Break


VAMFF 2015: What to expect when you attend a fashion runway

UNSURE what to expect if you ever find yourself dropping in on a fashion runway? Anthea Batsakis shares her runway experience at this year’s Virgin Australia Melbourne Fashion Festival.

VAMFF 2015 Designer - búl. Photo: Lucas Dawson

Designer – búl. Photo: Lucas Dawson

Throughout most of March, Melbourne looked a lot like Sex and the City as the Virgin Australia Melbourne Fashion Festival (VAMFF) conquered Docklands with flashy style.

It was flirty and altogether fabulous but also very surprising if you don’t know what to expect. I attended one of the festival’s Premium Runways, presented by Frankie Magazine, and came away with a varied set of impressions.

While the clothes and outfits showcased by some of Australia’s leading designers offered a glimpse into what these designers will have in store this season, I also learned a few things about the nature of fashion shows themselves.

The clothes…

VAMFF 2015 Designer: Gorman. Photo: Lucas Dawson

Designer: Gorman. Photo: Lucas Dawson

The designers: Kuwaii, Alpha 60, Kloke, búl, Limedrop, and Gorman.

These brands epitomise Frankie Magazine’s indie style. In general, layered, loose-fitting, and light-weight pieces were showcased, almost channeling the class of the ’60s infused with a chic, modern playfulness. With lengthy, loose-fitting skirts, jumpsuits and shorts, the models were austere and elegant.

VAMFF 2015 Designer: Alpha 60. Photo: Lucas Dawson

Designer: Alpha 60. Photo: Lucas Dawson

The pieces were nothing short of unique, with contrasting patterns against neutral tones. And although these brands typically sell clothes with eyebrow-raising prices of more than $150, they are quality products designed to last a lifetime.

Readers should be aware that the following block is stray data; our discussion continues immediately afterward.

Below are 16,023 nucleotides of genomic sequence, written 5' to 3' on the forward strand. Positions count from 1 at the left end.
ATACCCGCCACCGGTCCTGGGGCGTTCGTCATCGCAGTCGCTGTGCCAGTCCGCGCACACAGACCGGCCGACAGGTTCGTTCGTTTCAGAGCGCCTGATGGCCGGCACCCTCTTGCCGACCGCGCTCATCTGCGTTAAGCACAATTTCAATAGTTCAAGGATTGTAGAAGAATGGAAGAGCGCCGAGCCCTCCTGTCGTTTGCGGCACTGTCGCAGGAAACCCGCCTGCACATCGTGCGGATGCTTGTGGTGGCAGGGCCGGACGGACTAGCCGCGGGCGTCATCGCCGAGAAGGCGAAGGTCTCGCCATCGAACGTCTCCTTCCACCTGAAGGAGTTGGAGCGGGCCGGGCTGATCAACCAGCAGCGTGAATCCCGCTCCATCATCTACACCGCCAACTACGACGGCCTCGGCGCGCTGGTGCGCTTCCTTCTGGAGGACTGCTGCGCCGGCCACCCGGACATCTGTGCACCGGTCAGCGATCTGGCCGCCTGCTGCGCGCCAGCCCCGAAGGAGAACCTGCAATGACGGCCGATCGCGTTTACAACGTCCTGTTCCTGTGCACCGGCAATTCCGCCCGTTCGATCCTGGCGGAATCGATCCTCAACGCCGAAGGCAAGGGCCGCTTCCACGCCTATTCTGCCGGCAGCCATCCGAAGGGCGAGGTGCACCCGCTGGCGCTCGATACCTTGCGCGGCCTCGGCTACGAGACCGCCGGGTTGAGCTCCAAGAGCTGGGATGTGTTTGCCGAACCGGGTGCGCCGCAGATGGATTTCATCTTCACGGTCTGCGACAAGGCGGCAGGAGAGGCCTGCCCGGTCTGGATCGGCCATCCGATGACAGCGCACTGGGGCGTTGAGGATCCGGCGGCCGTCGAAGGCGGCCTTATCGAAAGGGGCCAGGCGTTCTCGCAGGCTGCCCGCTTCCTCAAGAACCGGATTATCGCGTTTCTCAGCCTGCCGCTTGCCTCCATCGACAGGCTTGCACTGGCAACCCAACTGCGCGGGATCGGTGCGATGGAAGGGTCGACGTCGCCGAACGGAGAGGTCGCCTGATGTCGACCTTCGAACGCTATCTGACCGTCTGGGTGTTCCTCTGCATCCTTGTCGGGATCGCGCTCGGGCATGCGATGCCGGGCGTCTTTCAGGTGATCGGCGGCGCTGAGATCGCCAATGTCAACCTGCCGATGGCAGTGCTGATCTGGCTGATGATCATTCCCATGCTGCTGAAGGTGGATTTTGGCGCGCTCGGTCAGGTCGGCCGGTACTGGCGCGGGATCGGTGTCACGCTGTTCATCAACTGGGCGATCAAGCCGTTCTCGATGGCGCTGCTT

But there’s no need to justify spending, it’s worth it when you find an item you love that is unique to you – whether it be a vintage-inspired dress, a sparkly jumpsuit, or a baby blue coat.

To my surprise…

VAMFF 2015 - Premium Runway Photo: Anthea Batsakis

Guests at VAMFF capturing some of the fast-paced action on the runway. Photo: Anthea Batsakis

The Premium Runway lasted for about half an hour, where six designers showcased their latest range for five minutes each. The sheer pace that the models walked at was surprising, especially considering that often the heels on their shoes were analogous to twigs!

If the only camera you’ve got is the one on your smartphone, capturing the action can be difficult as the models sported a flash-like blur, flying down the runway. Designating ‘runway’ rather than ‘walkway’ is an appropriate detail.

To my regret…

Leather skirt Photo: Anthea Batsakis

The culprit… Photo: Anthea Batsakis

It wasn’t until I had to taken my seat that I learned immediately that wearing a high-waisted leather skirt and stilts for high heels was a mistake. Leather doesn’t breathe, and neither could I – its rigidity made sitting a near impossible task. And with sweat drenched legs and my waist forced further in than what’s humanly possible, I was in stylish agony. Though I felt fashionable, I could barely enjoy the show.

Of course, this doesn’t mean you should strut down the runway to your seat in anything less than your best put-together outfit, but rather, keep in mind that you paid to see a show; not to wait for it all to be over so you can unzip your skirt as soon as you’re out of sight.

This obvious reminder applies for every show you attend, but it’s easy to forget comfort when ‘fashion’ is in the show’s title.

But aside from my difficulty in breathing, the night was one to remember. And if you’re new to the mystique of fashion festivals, hopefully my experiences will provide some insight into how they should be approached!

In case you missed this year’s fashion week, VAMFF runs annually!

 

Submit your comment

Please enter your name

Please enter a valid email address

Please enter your message

About

Meld Magazine was incorporated as an independent not-for-profit media outlet in September 2008 to reach out to international students in Melbourne, and provide students the opportunity to gain real work experience.

Many international students live in or around the city because of the proximity to their colleges and universities, and that was where we decided to focus our efforts first. Many of us live, work and study locally too. Our editorial team is made of both local and international students, and it has worked to our advantage in providing local content in every sense of the word.

Meld Magazine – Melbourne's international student news website © 2016 All Rights Reserved